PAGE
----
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  • cloud_dog
    I'm 50 years old and have a fairly decent final salary pension, but I'm thinking about whether I could work up a plan to give me the potential to retire early. If I leave at aged 55 it reduces my pension by 35%, so I'm looking to see the best way within the next 5 years of trying to make some of that back up.

    I already save as much as I can into various regular savers & accounts, and will pay off my mortgage in a couple of months time giving me around 900 extra a month that I could save potentially for the next 5 years.

    My company has the option of AVCs into Fidelity, however I am a massive scaredy-cat when it come to anything stock market! The idea of saving up 50000 and only ending up with 45000 makes me feel ill! Things I've read advise not investing in the stock market for this kind of 5 year time scale, on the other hand because I'd be investing via a pension the tax relief benefits (I'm a higher rate tax payer) could offset this should the worst happen.

    I just thought I'd post to see if anyone had any thoughts, looking at a 5 year timescale or if there were any other options I could consider?

    Thanks in advance

    Originally posted by dippenhall1
    OP, I'm in a similar position regarding having a decent DB scheme and needing flexibility to leave early (not 55 though ). I am however very comfortable with investments and their roller-coaster nature.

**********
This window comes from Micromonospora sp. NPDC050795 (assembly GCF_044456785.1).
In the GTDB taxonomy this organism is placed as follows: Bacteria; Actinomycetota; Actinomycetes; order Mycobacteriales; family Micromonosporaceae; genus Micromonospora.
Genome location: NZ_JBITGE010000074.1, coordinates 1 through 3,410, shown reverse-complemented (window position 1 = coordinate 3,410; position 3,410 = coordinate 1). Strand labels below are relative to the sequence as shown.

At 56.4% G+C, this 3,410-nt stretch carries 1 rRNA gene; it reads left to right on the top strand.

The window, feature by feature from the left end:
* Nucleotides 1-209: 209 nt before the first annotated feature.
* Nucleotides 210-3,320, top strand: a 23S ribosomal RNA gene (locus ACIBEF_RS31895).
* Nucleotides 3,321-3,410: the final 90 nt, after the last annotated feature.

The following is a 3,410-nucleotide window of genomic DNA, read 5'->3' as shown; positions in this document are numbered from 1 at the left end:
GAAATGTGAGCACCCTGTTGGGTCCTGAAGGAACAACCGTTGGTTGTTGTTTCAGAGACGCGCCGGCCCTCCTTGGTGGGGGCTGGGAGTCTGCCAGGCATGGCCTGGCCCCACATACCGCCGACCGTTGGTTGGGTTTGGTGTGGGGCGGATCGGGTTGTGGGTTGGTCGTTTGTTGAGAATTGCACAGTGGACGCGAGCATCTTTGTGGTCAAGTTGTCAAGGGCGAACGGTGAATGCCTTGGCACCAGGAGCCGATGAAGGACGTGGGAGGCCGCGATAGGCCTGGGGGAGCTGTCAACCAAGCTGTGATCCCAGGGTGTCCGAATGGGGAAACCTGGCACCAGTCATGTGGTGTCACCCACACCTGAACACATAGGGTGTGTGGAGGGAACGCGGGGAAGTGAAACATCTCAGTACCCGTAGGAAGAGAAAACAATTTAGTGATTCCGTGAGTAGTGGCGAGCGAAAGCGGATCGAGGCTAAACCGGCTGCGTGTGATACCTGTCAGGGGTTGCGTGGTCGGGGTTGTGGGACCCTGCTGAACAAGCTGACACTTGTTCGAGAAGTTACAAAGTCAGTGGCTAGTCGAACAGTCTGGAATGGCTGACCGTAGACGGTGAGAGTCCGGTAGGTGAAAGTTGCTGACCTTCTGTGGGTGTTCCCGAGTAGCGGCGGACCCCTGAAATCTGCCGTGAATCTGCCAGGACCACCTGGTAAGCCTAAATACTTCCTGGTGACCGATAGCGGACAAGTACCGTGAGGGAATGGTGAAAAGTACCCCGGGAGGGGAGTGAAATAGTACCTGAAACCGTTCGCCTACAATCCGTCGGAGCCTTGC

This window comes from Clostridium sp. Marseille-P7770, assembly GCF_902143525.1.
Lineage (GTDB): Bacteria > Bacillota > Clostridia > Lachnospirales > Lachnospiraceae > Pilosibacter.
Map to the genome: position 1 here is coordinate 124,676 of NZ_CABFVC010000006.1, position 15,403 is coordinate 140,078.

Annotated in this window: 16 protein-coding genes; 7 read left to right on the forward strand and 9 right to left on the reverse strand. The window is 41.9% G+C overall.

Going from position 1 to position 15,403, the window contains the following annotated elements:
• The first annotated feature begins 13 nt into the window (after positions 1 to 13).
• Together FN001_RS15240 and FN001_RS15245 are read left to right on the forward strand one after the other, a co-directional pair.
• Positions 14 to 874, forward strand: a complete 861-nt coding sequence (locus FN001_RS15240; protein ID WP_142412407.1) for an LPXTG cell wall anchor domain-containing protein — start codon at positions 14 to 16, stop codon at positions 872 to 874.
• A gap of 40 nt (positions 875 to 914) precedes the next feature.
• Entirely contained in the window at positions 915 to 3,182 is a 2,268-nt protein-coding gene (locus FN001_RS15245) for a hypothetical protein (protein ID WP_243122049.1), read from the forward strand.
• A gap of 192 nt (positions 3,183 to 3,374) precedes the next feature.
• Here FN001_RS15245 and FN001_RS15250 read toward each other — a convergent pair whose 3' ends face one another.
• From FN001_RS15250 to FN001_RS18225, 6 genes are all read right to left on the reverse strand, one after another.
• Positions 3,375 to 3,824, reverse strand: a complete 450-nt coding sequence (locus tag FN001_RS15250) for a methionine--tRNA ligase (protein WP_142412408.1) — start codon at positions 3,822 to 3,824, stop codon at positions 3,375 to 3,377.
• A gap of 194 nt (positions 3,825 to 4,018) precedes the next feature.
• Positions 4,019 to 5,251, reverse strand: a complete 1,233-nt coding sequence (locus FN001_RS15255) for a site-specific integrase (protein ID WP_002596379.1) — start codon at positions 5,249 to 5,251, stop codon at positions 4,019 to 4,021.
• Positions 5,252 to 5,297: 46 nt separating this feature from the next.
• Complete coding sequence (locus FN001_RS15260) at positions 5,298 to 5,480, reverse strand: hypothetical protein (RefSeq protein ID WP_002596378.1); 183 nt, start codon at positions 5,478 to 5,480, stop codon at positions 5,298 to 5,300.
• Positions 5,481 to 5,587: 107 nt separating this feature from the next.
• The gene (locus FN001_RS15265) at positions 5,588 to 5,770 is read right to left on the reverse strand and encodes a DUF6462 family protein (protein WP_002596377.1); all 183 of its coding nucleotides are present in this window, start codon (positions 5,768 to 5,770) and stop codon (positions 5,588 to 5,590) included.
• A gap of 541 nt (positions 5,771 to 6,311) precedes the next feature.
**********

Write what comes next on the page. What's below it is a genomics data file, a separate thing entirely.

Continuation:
I don't have the option of drawing my DB early so need to fund the gap. As I am a HRT payer and my company offer 'salary sacrifice', it is a no brainer for me to utilise the company's AVC scheme as the vehicle to build this pot of money.

    Before starting this you need to ensure that any monies paid in to the AVC account would be treated as a 'pot of money' and do not have any additional DB scheme benefits associated with them. You may also wish to confirm that you are able to transfer the AVC monies seperate to the main DB scheme. The reason for this is to ensure that you will be able to transfer the AVC monies to a more flexible pension/SIPP provider (or account within Fidelity) when the time was right for you to draw down (N.B. Fidelity are one of the providers with lower cost in this area).

    It would be worth you confirming the above with your scheme administrators before going down this route. If everything is confirmed ok, then this is a good way of building your 'gap pot'.
    Personal Responsibility - Sad but True

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